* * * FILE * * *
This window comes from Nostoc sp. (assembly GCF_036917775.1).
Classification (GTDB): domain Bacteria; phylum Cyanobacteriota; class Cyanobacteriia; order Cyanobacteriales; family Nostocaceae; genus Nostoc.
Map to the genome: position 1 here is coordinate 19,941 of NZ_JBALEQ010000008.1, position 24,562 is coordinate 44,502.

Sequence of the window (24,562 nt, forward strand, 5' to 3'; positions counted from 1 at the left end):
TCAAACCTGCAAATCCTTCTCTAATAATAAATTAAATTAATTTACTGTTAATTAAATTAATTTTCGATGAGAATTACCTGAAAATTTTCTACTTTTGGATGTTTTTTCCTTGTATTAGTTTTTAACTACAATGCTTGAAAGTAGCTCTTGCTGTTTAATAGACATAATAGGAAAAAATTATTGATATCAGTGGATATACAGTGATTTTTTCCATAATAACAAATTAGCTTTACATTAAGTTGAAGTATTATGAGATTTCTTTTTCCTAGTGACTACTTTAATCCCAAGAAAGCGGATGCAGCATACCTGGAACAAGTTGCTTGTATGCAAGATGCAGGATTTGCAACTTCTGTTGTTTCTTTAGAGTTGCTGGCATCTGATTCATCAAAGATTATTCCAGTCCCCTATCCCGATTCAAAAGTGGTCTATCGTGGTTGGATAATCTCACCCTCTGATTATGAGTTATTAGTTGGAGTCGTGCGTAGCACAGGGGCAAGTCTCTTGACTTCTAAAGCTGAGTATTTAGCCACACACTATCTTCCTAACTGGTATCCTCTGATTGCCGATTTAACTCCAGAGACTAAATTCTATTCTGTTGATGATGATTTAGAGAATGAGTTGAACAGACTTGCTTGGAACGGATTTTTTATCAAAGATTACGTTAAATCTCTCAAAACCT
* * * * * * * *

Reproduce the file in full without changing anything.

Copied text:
This window comes from Nostoc sp. (assembly GCF_036917775.1).
Classification (GTDB): domain Bacteria; phylum Cyanobacteriota; class Cyanobacteriia; order Cyanobacteriales; family Nostocaceae; genus Nostoc.
Map to the genome: position 1 here is coordinate 19,941 of NZ_JBALEQ010000008.1, position 24,562 is coordinate 44,502.

Sequence of the window (24,562 nt, forward strand, 5' to 3'; positions counted from 1 at the left end):
TCAAACCTGCAAATCCTTCTCTAATAATAAATTAAATTAATTTACTGTTAATTAAATTAATTTTCGATGAGAATTACCTGAAAATTTTCTACTTTTGGATGTTTTTTCCTTGTATTAGTTTTTAACTACAATGCTTGAAAGTAGCTCTTGCTGTTTAATAGACATAATAGGAAAAAATTATTGATATCAGTGGATATACAGTGATTTTTTCCATAATAACAAATTAGCTTTACATTAAGTTGAAGTATTATGAGATTTCTTTTTCCTAGTGACTACTTTAATCCCAAGAAAGCGGATGCAGCATACCTGGAACAAGTTGCTTGTATGCAAGATGCAGGATTTGCAACTTCTGTTGTTTCTTTAGAGTTGCTGGCATCTGATTCATCAAAGATTATTCCAGTCCCCTATCCCGATTCAAAAGTGGTCTATCGTGGTTGGATAATCTCACCCTCTGATTATGAGTTATTAGTTGGAGTCGTGCGTAGCACAGGGGCAAGTCTCTTGACTTCTAAAGCTGAGTATTTAGCCACACACTATCTTCCTAACTGGTATCCTCTGATTGCCGATTTAACTCCAGAGACTAAATTCTATTCTGTTGATGATGATTTAGAGAATGAGTTGAACAGACTTGCTTGGAACGGATTTTTTATCAAAGATTACGTTAAATCTCTCAAAACCT